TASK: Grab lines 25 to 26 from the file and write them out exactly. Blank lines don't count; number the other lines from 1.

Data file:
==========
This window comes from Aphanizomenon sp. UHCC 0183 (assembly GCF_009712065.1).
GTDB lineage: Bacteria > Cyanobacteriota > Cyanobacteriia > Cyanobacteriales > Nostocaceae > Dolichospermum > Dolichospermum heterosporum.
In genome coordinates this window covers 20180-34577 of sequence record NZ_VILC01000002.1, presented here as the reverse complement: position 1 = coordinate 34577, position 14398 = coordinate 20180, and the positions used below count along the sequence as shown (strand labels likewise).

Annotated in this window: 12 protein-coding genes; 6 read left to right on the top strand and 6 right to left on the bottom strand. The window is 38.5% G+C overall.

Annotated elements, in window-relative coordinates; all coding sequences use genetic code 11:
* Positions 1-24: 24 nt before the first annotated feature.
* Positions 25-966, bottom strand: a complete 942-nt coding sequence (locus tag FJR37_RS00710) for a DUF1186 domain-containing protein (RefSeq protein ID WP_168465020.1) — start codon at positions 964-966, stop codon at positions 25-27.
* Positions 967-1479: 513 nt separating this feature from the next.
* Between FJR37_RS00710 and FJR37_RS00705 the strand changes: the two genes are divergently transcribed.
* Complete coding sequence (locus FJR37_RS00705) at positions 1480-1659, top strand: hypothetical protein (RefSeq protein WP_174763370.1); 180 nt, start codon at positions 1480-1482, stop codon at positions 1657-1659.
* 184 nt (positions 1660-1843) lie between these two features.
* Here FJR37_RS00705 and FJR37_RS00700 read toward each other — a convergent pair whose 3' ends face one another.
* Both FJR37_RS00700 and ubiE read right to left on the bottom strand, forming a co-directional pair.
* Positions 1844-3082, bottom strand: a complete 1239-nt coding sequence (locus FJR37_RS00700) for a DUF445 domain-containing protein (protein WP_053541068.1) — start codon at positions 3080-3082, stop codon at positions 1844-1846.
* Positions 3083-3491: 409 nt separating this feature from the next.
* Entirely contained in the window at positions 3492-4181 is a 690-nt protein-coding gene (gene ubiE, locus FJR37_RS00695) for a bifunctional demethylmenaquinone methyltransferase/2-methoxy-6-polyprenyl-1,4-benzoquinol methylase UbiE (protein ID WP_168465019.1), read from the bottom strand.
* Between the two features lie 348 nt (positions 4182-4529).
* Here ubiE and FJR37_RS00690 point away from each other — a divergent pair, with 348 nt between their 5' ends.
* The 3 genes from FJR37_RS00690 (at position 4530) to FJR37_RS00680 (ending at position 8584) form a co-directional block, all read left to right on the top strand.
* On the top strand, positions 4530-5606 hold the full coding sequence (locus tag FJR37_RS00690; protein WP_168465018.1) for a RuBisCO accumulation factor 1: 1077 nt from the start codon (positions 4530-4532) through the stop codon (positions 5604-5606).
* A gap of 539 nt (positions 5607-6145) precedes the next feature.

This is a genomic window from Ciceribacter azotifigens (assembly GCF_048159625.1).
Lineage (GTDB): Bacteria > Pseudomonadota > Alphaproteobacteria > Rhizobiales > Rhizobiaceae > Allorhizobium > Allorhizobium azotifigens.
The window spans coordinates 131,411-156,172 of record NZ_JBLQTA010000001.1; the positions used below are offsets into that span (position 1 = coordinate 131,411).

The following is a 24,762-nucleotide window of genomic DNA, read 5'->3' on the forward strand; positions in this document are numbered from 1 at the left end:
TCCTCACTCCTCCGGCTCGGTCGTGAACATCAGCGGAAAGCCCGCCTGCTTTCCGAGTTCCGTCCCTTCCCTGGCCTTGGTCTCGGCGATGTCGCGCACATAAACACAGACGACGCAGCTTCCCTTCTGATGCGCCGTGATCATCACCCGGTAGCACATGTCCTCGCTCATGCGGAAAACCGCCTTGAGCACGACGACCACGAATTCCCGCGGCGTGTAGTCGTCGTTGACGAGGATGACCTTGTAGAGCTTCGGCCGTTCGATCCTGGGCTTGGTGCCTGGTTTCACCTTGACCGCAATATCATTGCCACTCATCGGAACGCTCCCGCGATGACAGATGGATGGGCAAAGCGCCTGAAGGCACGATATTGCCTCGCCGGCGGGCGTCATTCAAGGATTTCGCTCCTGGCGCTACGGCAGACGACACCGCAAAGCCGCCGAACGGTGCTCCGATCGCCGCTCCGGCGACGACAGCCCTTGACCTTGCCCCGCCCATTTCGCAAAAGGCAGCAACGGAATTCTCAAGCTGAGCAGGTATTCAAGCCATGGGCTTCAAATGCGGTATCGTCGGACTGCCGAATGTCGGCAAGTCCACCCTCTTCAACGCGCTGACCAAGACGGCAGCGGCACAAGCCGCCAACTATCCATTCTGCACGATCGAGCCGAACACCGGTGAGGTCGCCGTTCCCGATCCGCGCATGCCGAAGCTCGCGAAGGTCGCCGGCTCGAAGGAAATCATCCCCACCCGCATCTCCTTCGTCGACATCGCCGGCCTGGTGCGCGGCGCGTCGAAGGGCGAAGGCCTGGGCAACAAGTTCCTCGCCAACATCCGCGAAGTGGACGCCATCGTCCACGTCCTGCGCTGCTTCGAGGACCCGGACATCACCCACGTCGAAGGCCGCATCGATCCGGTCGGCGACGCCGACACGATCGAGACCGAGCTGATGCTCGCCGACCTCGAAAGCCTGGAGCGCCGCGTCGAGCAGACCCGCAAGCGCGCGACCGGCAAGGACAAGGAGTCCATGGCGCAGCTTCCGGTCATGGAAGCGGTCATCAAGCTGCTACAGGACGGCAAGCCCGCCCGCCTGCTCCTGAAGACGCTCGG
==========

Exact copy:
The following is a 24,762-nucleotide window of genomic DNA, read 5'->3' on the forward strand; positions in this document are numbered from 1 at the left end:
TCCTCACTCCTCCGGCTCGGTCGTGAACATCAGCGGAAAGCCCGCCTGCTTTCCGAGTTCCGTCCCTTCCCTGGCCTTGGTCTCGGCGATGTCGCGCACATAAACACAGACGACGCAGCTTCCCTTCTGATGCGCCGTGATCATCACCCGGTAGCACATGTCCTCGCTCATGCGGAAAACCGCCTTGAGCACGACGACCACGAATTCCCGCGGCGTGTAGTCGTCGTTGACGAGGATGACCTTGTAGAGCTTCGGCCGTTCGATCCTGGGCTTGGTGCCTGGTTTCACCTTGACCGCAATATCATTGCCACTCATCGGAACGCTCCCGCGATGACAGATGGATGGGCAAAGCGCCTGAAGGCACGATATTGCCTCGCCGGCGGGCGTCATTCAAGGATTTCGCTCCTGGCGCTACGGCAGACGACACCGCAAAGCCGCCGAACGGTGCTCCGATCGCCGCTCCGGCGACGACAGCCCTTGACCTTGCCCCGCCCATTTCGCAAAAGGCAGCAACGGAATTCTCAAGCTGAGCAGGTATTCAAGCCATGGGCTTCAAATGCGGTATCGTCGGACTGCCGAATGTCGGCAAGTCCACCCTCTTCAACGCGCTGACCAAGACGGCAGCGGCACAAGCCGCCAACTATCCATTCTGCACGATCGAGCCGAACACCGGTGAGGTCGCCGTTCCCGATCCGCGCATGCCGAAGCTCGCGAAGGTCGCCGGCTCGAAGGAAATCATCCCCACCCGCATCTCCTTCGTCGACATCGCCGGCCTGGTGCGCGGCGCGTCGAAGGGCGAAGGCCTGGGCAACAAGTTCCTCGCCAACATCCGCGAAGTGGACGCCATCGTCCACGTCCTGCGCTGCTTCGAGGACCCGGACATCACCCACGTCGAAGGCCGCATCGATCCGGTCGGCGACGCCGACACGATCGAGACCGAGCTGATGCTCGCCGACCTCGAAAGCCTGGAGCGCCGCGTCGAGCAGACCCGCAAGCGCGCGACCGGCAAGGACAAGGAGTCCATGGCGCAGCTTCCGGTCATGGAAGCGGTCATCAAGCTGCTACAGGACGGCAAGCCCGCCCGCCTGCTCCTGAAGACGCTCGG